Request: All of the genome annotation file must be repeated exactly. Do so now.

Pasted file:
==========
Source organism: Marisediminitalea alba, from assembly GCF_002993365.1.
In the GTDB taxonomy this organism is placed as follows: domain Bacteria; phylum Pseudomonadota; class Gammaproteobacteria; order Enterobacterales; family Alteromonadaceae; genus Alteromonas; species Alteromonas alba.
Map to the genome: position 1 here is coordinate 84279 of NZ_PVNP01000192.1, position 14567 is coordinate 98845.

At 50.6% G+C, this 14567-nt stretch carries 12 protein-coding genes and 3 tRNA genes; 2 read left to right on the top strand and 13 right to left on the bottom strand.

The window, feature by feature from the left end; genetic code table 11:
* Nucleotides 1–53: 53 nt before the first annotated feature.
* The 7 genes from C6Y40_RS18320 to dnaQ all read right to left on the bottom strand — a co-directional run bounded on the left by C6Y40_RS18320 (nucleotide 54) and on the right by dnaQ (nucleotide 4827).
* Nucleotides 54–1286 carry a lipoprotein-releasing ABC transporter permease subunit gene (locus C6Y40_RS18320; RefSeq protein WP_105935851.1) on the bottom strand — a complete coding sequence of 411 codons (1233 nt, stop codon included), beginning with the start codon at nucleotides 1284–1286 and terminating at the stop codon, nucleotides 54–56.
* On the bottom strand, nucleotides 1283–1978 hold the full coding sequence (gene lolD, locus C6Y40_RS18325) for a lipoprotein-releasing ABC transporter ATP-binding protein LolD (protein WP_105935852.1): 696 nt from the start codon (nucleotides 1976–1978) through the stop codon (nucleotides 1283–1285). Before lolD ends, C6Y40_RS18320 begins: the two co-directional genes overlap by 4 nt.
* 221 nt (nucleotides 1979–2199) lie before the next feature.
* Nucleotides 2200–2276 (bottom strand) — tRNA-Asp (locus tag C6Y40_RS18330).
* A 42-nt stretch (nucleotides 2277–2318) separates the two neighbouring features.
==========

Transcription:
Source organism: Marisediminitalea alba, from assembly GCF_002993365.1.
In the GTDB taxonomy this organism is placed as follows: domain Bacteria; phylum Pseudomonadota; class Gammaproteobacteria; order Enterobacterales; family Alteromonadaceae; genus Alteromonas; species Alteromonas alba.
Map to the genome: position 1 here is coordinate 84279 of NZ_PVNP01000192.1, position 14567 is coordinate 98845.

At 50.6% G+C, this 14567-nt stretch carries 12 protein-coding genes and 3 tRNA genes; 2 read left to right on the top strand and 13 right to left on the bottom strand.

The window, feature by feature from the left end; genetic code table 11:
* Nucleotides 1–53: 53 nt before the first annotated feature.
* The 7 genes from C6Y40_RS18320 to dnaQ all read right to left on the bottom strand — a co-directional run bounded on the left by C6Y40_RS18320 (nucleotide 54) and on the right by dnaQ (nucleotide 4827).
* Nucleotides 54–1286 carry a lipoprotein-releasing ABC transporter permease subunit gene (locus C6Y40_RS18320; RefSeq protein WP_105935851.1) on the bottom strand — a complete coding sequence of 411 codons (1233 nt, stop codon included), beginning with the start codon at nucleotides 1284–1286 and terminating at the stop codon, nucleotides 54–56.
* On the bottom strand, nucleotides 1283–1978 hold the full coding sequence (gene lolD, locus C6Y40_RS18325) for a lipoprotein-releasing ABC transporter ATP-binding protein LolD (protein WP_105935852.1): 696 nt from the start codon (nucleotides 1976–1978) through the stop codon (nucleotides 1283–1285). Before lolD ends, C6Y40_RS18320 begins: the two co-directional genes overlap by 4 nt.
* 221 nt (nucleotides 1979–2199) lie before the next feature.
* Nucleotides 2200–2276 (bottom strand) — tRNA-Asp (locus tag C6Y40_RS18330).
* A 42-nt stretch (nucleotides 2277–2318) separates the two neighbouring features.